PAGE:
Duncan Hamilton, BSc (Hons) Psychology (Clinical)
How one LSBU undergraduate’s research work placement into dyslexia is getting him published, and well on the road to a doctorate of his own
One of the most important elements of many LSBU degrees is a work placement. As well as providing the chance for students to put what they have learned into practice, they are also an invaluable networking opportunity.
One student currently making the most of his work placement is BSc (Hons) Clinical Psychology student Duncan Hamilton. “I’m currently on a placement as a research assistant for two senior psychology lecturers (Dr Elizabeth Newton and Dr Jamie Smith-Spark), testing people for dyslexia and their reading comprehension,” he says. “I organised it following conversations with them, as part of my degree.”
The work focuses on using an intelligence test called the Wechsler Adult Intelligence Scale to see how people perform and identify those with dyslexia. Participants will then carry out a series of reading comprehension tests on a variety of media using different fonts to see how those different conditions affect the comprehensions of dyslexic and non-dyslexic people.
The research is important because it concerns a relatively under-researched area of cognitive psychology. “Despite large charitable organisations in both Europe and North America, there have not been many tests considering these facets of dyslexia,” says Duncan. “This research could greatly inform this, and we would be in a strong position to publish and disseminate the research for the benefit of those living with dyslexia."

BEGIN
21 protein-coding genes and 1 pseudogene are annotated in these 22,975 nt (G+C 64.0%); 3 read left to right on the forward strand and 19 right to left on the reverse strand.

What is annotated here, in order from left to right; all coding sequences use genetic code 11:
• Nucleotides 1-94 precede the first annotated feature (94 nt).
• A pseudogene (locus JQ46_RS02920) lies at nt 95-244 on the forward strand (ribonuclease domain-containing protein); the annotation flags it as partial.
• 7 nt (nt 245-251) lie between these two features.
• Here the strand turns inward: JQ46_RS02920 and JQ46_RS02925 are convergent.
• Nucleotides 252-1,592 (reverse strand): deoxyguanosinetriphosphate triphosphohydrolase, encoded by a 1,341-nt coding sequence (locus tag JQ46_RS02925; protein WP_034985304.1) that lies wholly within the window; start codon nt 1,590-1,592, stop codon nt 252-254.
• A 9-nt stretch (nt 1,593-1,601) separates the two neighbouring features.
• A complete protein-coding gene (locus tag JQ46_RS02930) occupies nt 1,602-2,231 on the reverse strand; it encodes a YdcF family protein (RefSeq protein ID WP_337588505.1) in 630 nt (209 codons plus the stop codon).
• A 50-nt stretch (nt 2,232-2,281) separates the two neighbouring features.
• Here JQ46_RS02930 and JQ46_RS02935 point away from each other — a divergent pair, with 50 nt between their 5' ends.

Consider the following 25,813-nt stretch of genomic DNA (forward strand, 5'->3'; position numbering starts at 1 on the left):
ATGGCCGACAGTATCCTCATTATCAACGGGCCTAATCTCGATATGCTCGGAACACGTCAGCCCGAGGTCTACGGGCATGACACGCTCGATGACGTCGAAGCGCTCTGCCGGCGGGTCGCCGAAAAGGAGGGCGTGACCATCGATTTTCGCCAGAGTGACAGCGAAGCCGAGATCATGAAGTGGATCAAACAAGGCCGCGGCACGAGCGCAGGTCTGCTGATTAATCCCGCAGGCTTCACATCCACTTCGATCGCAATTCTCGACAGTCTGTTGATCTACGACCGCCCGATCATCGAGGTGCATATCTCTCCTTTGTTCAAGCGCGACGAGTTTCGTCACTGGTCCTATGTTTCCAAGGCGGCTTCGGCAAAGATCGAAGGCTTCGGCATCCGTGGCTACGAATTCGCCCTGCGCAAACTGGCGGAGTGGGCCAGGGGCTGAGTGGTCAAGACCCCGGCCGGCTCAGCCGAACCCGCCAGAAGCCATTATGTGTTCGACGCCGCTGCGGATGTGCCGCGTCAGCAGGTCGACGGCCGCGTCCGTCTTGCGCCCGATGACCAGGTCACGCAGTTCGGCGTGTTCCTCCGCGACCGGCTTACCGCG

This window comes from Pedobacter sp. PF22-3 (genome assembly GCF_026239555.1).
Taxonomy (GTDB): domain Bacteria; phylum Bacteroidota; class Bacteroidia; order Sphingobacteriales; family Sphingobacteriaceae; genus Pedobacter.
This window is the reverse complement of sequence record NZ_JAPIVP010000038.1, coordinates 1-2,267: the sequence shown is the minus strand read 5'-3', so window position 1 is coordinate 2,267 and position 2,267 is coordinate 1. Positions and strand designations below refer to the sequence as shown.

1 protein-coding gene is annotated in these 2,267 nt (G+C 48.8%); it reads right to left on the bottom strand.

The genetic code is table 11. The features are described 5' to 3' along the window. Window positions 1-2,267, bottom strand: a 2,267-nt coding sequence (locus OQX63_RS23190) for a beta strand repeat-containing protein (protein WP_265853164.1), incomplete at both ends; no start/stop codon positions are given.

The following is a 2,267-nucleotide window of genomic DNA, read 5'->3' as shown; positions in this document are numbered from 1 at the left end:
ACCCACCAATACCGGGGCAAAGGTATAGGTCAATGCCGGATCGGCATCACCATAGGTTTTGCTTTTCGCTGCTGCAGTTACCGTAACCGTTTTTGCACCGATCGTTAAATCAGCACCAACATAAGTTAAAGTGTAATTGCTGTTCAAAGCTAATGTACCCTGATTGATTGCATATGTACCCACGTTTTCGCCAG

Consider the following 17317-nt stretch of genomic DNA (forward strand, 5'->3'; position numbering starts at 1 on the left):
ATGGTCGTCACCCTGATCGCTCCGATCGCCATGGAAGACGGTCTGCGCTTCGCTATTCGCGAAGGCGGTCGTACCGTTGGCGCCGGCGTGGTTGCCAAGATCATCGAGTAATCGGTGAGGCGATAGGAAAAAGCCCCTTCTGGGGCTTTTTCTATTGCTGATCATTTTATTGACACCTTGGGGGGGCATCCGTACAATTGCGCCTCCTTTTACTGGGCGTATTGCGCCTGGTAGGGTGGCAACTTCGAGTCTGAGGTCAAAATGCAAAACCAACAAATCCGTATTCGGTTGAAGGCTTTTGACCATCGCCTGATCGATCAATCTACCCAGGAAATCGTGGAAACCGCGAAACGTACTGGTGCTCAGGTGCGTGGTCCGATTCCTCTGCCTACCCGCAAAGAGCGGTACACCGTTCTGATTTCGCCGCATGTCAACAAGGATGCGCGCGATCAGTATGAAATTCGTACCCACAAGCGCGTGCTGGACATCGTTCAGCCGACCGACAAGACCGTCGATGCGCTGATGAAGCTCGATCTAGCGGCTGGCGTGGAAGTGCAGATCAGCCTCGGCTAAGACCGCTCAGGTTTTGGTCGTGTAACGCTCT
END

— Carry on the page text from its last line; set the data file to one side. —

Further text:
This placement is a wonderful experience for me, and I’m really pleased that I have been able to undertake it as part of my degree.
One of the elements of his work placement that has pleased Duncan the most has been the amount of autonomy he has been given. “I expected to be following orders,” he says, “but instead I have been given a lot of responsibility and trusted to get on with things. I’m really enjoying it; it’s self-directed and I’m actually leading on elements of the research now.”
As a keen researcher who is keen to undertake a doctorate of his own in the near future, Duncan was delighted to discover that another benefit to his research placement would come in the form of publication. “After the data collection and analysis, I’ll be involved in writing up sections of the paper that will be submitted for publication,” he says. “That means I’ll be published along with the two senior lecturers, which is an incredibly exciting prospect for me.”
Energy, ambition and passion
Duncan hopes that his experience will stand him in good stead for the next stage of his education, which he hopes will incorporate either a Master’s degree or a PhD of his own. “I’ve been aiming to become a clinical psychologist for a long time now, and hope to achieve that within the next five years,” he says. “I think I am in the right place to achieve that at LSBU. One of the main reasons I wanted to come here was the reputation of my supervisor, Professor Paula Reavey, but all psychology staff show so much energy, ambition and passion. I’ve been well supported too, and hope to repay those who have helped me by pursuing my dream successfully.”
Find out more about studying Clinical Psychology at LSBU.